Proposed Application of DRM in Popular Image Format May Present Concerns for Photo Sharers

Posted on May 4th, 2016

Proposed Application of DRM in Popular Image Format

Image: PCWorld

Copying, cutting, pasting, cropping, filtering, modifying, and sharing digital images is easier and arguably more popular than ever before. Many popular social media platforms have image editing capabilities built right in, so there’s little wonder as to why many web users take such features for granted.

The JPEG Committee, the primary organization behind establishing the coding standards of the enormously popular JPEG image format, is considering measures that may change how we approach image modifications.

For nearly a year, the JPEG Committee has been considering different coding models that would integrate digital rights management (DRM) schemas into the JPEG format. Followers of digital rights issues may be aware that an extension for DRM already exists for JPEG 2000 which is used primarily by health care providers. The new models being considered by the JPEG Committee will be much broader in their scope. With proper DRM application, the Committee claims, the unwanted sharing of personal images might be prevented and the kind of digital theft that affects professional image repositories could be curtailed.

Though the intentions behind these proposed changes are no doubt respectable, there are those who have voiced concern about the negative impact that such far-reaching DRM measures might have. The Electronic Frontier Foundation (EFF) has argued that this sort of DRM application may prevent ethical usage of images through fair use and quotation. Furthermore, there are technical worries to consider, such as fraudulent DRM claims and interoperability issues between applications. For more casual image sharers, DRM overreach could prevent things like Internet memes or Pinterest-like bulletin boards from even existing.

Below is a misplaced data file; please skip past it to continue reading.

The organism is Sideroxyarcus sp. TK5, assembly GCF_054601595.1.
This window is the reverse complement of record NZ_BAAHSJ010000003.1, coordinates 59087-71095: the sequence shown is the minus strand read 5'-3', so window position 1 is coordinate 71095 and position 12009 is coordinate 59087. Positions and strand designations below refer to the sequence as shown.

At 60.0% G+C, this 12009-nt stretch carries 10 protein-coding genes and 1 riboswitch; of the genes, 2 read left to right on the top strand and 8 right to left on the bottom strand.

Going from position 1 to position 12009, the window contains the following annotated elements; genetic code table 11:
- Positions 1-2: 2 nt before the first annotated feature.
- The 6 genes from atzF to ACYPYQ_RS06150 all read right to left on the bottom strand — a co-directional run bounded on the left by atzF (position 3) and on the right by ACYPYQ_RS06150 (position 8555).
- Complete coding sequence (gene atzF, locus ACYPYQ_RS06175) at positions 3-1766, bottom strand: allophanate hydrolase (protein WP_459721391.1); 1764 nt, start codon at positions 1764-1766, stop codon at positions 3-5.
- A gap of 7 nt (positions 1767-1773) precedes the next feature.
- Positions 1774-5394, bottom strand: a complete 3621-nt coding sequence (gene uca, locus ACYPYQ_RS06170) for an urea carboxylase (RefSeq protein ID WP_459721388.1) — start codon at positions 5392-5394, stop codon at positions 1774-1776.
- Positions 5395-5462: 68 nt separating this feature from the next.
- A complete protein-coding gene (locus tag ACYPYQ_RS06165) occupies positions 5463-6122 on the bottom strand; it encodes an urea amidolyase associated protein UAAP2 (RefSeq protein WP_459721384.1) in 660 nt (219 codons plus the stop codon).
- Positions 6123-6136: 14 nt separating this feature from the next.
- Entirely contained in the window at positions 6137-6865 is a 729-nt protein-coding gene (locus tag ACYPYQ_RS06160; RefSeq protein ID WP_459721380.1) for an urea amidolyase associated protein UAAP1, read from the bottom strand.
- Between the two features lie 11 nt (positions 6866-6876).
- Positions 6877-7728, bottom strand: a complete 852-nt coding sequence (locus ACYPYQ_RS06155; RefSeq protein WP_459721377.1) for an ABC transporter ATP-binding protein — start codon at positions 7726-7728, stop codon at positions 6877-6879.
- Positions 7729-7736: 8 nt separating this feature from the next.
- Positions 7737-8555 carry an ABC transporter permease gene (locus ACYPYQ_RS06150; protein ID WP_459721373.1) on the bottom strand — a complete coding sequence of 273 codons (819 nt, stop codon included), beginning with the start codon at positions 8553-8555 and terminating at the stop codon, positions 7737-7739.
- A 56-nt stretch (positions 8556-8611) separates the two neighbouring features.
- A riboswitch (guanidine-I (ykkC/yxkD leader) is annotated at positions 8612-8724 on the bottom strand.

The EFF has gone on to propose alternative measures that might be taken to discourage improper liberties from being taken on private photographs. Instead of “locking up entire image files,” with DRM, encrypted metadata might be used to sign images and track them. Users might then be allowed give trusted sources the ability to decrypt the metadata as they wish. Regarding the issue of image theft, EFF recommends that existing methods of determent (watermarking, steganography, etc.) continue to be developed and deployed.

There is little question that the JPEG Committee presents some legitimate concerns and possible solutions to address the ongoing problem of improper image usage.  At the same time, it may be too easy for DRM to be used too aggressively and to seriously damage industry growth and user experience. Given the checkered success of DRM in the music industry, groups like EFF do well to be wary about the impact it might have when applied to the web’s most popular image format.  With proper collaboration, it is hoped a solution may be found that protects digital rights while maintaining proper access and liberties for image use.

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